The second step stool we discuss is suitable for adults who need one that folds up when not in use and can be seen at
http://www.amazon.com/gp/product/B00004SAC3/ref=oh_details_o02_s00_i00?ie=UTF8&psc=1

This episode closes with some old outtakes from the early recordings we did at Country Squire Studio 1 from 2005-6. Ahh, memories. Thanks for listening!

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Editorial: In Praise of Brick & Mortar Stores

In an audio editorial, Tim asks if the supposed death of bricks ‘n mortar stores at the hands of online sales is greatly exaggerated. What do you think?
The article mentioned in this episode can be read in full at
http://blog.intuit.com/trends/browsing-fees-a-new-retail-strategy-or-the-end-of-bricks-and-mortar/

Design Critique does not accept advertising, but the following merchants deserve honorable mention due to their bricks and mortar customer service:
Averill Racing Stuff, Inc. (customer education & advice)
Best Buy (in-store warranty service on Logitech & Phillips products)
Staples (website easily & accurately displays product stock at particular locations)

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Critique: Garmin Nuvi 50 GPS Longitudinal Review

Brad Jensen and Tim Keirnan present a longitudinal review of the Garmin Nuvi 50 portable GPS. What does it do well, and how could its interaction design and interface design be improved?

An earlier episode of Design Critique reviewed a TomTom portable GPS and you might want to go back and hear that along with this episode.

http://designcritique.net/dc86-longitudinal-review-tom-tom-xl335tm-portable-gps

Both TomTom and Garmin solve the navigation problem for their customers in ways that are both familiar and different. Neither unit provides a perfect solution, but it’s fun to talk about.

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Critique: Bad UI Labels Part 1: The Chaos Button

The first in a series of Bad Button Labels We Have Known. Brad Jensen joins Tim Keirnan to discuss the Chaos button on his father’s new microwave oven. Why do companies allow such dreadful UI labels? Mr. Jensen’s microwave is the first of many terrible examples we plan to cover on occasion in future episodes.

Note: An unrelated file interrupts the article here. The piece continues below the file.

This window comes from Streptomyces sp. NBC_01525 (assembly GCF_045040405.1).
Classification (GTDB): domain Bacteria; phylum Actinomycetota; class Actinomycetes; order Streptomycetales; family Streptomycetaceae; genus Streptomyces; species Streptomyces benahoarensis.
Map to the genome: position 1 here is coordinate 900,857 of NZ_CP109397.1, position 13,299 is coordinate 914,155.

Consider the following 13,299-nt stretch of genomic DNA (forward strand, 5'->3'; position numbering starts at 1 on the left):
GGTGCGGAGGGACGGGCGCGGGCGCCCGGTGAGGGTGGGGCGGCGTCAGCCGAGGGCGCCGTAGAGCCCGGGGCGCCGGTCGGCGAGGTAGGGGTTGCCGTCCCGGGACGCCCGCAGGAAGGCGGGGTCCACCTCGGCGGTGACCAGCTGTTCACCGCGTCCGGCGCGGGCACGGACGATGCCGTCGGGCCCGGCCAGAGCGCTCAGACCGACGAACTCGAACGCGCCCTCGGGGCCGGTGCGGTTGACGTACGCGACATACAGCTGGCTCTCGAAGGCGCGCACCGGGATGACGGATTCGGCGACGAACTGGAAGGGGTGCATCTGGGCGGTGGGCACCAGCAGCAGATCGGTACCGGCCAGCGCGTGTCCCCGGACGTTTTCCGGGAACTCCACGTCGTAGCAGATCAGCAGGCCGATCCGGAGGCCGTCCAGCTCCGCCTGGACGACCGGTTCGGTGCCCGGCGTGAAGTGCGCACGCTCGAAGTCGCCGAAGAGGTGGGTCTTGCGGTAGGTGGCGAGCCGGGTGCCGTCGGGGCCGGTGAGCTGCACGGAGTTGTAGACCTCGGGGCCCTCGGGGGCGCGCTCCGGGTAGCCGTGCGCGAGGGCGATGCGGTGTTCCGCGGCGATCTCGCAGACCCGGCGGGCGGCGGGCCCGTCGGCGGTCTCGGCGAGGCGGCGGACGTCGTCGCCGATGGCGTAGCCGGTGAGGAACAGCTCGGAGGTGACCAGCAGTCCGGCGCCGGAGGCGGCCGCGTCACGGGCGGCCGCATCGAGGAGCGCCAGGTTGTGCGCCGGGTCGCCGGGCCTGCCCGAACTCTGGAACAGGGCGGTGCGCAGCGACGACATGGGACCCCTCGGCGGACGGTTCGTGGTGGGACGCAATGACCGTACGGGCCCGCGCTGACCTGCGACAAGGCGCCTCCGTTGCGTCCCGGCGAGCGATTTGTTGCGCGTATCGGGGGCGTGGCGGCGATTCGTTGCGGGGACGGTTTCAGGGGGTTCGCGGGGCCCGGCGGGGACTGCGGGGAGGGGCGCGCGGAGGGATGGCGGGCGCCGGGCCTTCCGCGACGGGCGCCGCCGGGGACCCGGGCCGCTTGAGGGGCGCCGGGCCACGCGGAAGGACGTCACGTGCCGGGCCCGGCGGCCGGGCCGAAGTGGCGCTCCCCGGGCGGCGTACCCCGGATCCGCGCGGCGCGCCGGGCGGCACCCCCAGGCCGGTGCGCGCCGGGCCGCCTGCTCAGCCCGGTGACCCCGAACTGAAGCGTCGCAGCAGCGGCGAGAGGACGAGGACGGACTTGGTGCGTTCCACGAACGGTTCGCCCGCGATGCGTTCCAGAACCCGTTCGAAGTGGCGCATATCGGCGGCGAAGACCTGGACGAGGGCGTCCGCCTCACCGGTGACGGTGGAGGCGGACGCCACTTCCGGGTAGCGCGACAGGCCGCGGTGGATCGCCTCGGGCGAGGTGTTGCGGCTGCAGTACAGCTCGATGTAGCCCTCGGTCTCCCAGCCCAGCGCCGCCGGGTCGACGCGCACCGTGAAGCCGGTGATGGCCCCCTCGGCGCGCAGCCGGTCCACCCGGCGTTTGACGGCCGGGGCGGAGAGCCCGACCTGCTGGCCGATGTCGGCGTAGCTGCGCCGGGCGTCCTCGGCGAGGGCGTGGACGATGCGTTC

Desiree Scales has a website called Online Website Degree where students, teachers, and potential returning students can learn about the interrelated fields of web design. Lots of free information here:
http://www.onlinewebdesigndegree.com

Plus email from Ben in an episode that had to be trimmed because there was just too much good stuff going on.

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Interview: Site Maps As Design Tools with Caitlin Potts

Caitlin Potts discusses using using site maps as website design tools. You can have her Omnigraffle template for free at the following link:
http://michichi.org/helping-sitemaps-get-their-groove-back/

Note: Caitlin based this episode off a presentation she gave the Michigan chapter of ACM-SIGCHI in December 2012, called “Helping Site Maps Get Their Groove Back”. Thanks to MichiCHI for a great holiday event and speaker. You can find Michigan Chi at www.michichi.org.

Caitlin Potts is a User Experience Practitioner (Designer + Researcher) at Covenant Eyes, Inc. in Owosso, MI. Working as part of an Agile team, she spends her time collaborating with the Developers to design web, mobile, and client application interfaces. She is also leading the development of a brand standards guide for Covenant Eyes.

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Critique: Nokia Customer Service Success

A heartwarming holiday tale of good customer service after the sale. Nokia politely and efficiently repaired Tim’s Lumia 710 Windows Phone, using a combination of good website design, excellent customer service desk people, and a “do it right the first time” service department.
Companies that care about their customers will save the brand’s relationship with the customer when something goes awry. In particular, Nokia did three things to keep Tim’s loyalty to the brand when disaster struck:
1. Effective and consistent communication, both on their website and in person via telephone.
2. Action that matches words with deeds. No hypocrisy or lies.
3. High speed of resolving the problem–efficient solutions done right the first time.

Thanks to their professional handling of the problem, Nokia has not lost a customer. Obviously this is something that T-Mobile doesn’t care about, as evidenced by our previous episode, but to Nokia’s credit they “get it”.